I have discussed getting a bond reduced previously. But I would like to explain the rationale behind an accused person's request to a judge to lower a bond that has been previously imposed by another judge.
When you are arrested, you will typically appear before a judge within 24 hours. The judge will inform you of the charges against you and will set a bond. Most offenses in Florida are bondable, meaning that a bond can be imposed and you can be released from custody.
Some offenses are non-bondable, in which case your first appearance judge will usually not impose a bond. Your attorney will have to set an Arthur Hearing in order to try for a bond on a non-bondable offense.
However, some first appearance judges can be heavy-handed. They may impose a bond that is too high for you to pay. Remember, a bondsman will charge a 10% premium and may require collateral down in order to post your bond. So if your bond is $100,000, the bondsman would likely require $10,000 in cash and $90,000 in unencumbered assets, such as a house. For one, not many people have $10,000 in available cash. Secondly, in this housing market, who has $90,000 in equity in their home?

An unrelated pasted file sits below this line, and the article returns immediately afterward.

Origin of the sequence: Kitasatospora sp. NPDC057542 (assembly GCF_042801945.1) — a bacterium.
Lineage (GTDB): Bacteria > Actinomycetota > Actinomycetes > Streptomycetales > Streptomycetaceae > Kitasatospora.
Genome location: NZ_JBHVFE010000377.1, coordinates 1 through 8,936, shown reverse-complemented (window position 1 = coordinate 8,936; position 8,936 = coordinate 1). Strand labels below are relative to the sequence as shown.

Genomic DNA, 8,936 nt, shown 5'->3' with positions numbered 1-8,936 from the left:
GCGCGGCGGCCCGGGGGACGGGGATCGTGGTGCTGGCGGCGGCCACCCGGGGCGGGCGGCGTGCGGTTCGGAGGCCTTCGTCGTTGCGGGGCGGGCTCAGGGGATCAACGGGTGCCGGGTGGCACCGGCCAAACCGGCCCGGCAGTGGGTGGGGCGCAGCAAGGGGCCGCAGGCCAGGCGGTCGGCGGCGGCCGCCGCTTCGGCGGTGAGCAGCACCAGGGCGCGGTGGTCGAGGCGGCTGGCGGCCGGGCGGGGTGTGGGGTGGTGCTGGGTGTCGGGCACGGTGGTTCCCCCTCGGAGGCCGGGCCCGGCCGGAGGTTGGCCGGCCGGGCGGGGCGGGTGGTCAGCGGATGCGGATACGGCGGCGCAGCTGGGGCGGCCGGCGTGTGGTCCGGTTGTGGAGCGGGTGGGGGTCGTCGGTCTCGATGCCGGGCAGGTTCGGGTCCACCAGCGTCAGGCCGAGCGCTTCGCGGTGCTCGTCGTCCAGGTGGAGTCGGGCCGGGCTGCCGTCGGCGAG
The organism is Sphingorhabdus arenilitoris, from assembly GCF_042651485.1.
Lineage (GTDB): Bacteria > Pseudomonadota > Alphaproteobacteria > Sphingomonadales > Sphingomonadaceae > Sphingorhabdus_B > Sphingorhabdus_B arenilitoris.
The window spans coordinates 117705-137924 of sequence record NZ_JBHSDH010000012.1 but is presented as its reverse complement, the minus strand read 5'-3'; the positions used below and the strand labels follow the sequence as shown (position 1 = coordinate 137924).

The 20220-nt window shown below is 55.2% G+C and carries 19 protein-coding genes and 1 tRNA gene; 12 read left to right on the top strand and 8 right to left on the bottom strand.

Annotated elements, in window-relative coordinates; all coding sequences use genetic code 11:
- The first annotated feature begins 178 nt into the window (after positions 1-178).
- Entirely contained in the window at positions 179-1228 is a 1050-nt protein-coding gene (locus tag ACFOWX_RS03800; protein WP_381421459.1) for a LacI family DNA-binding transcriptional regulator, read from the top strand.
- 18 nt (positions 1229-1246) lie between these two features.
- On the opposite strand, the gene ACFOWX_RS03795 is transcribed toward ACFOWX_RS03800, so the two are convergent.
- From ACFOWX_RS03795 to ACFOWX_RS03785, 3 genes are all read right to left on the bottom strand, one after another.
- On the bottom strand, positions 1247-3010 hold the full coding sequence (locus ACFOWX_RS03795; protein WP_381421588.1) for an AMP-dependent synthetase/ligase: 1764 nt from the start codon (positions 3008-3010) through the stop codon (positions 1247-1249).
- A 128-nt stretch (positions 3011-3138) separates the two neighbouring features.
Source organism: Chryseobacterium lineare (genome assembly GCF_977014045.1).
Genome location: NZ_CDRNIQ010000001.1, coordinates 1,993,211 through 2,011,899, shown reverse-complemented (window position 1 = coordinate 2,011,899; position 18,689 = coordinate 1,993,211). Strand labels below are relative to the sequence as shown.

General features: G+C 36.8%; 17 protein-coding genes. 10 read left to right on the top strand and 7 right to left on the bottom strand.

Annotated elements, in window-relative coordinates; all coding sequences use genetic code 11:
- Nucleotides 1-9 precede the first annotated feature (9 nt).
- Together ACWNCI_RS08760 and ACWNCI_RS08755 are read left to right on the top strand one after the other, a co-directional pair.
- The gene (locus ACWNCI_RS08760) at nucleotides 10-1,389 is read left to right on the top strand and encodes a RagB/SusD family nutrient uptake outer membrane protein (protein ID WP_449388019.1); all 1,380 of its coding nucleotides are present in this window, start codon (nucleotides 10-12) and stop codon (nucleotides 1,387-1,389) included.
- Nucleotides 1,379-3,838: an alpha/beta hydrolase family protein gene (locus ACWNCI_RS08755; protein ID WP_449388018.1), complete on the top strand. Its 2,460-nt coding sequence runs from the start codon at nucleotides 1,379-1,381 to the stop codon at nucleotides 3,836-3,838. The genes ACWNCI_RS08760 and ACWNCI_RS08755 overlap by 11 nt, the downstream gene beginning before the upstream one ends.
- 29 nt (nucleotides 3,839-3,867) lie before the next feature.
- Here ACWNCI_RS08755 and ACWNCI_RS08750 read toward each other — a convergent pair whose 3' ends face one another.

The primary purpose of a bond is to ensure your presence in court. If $100,000 is tantamount to no bond because you can't afford the premium, your attorney should request a bond reduction. This is a motion for the court to evalutate the first appearance judge's decision and perhaps lower the bond amount, or impose alternative sanctions such as house arrest or GPS monitoring in lieu of a high monetary bond.
If you can get out of jail, you should. Just because you're not filthy rich doesn't mean you should stay in custody. It is perfectly acceptable for your attorney to seek a bond reduction.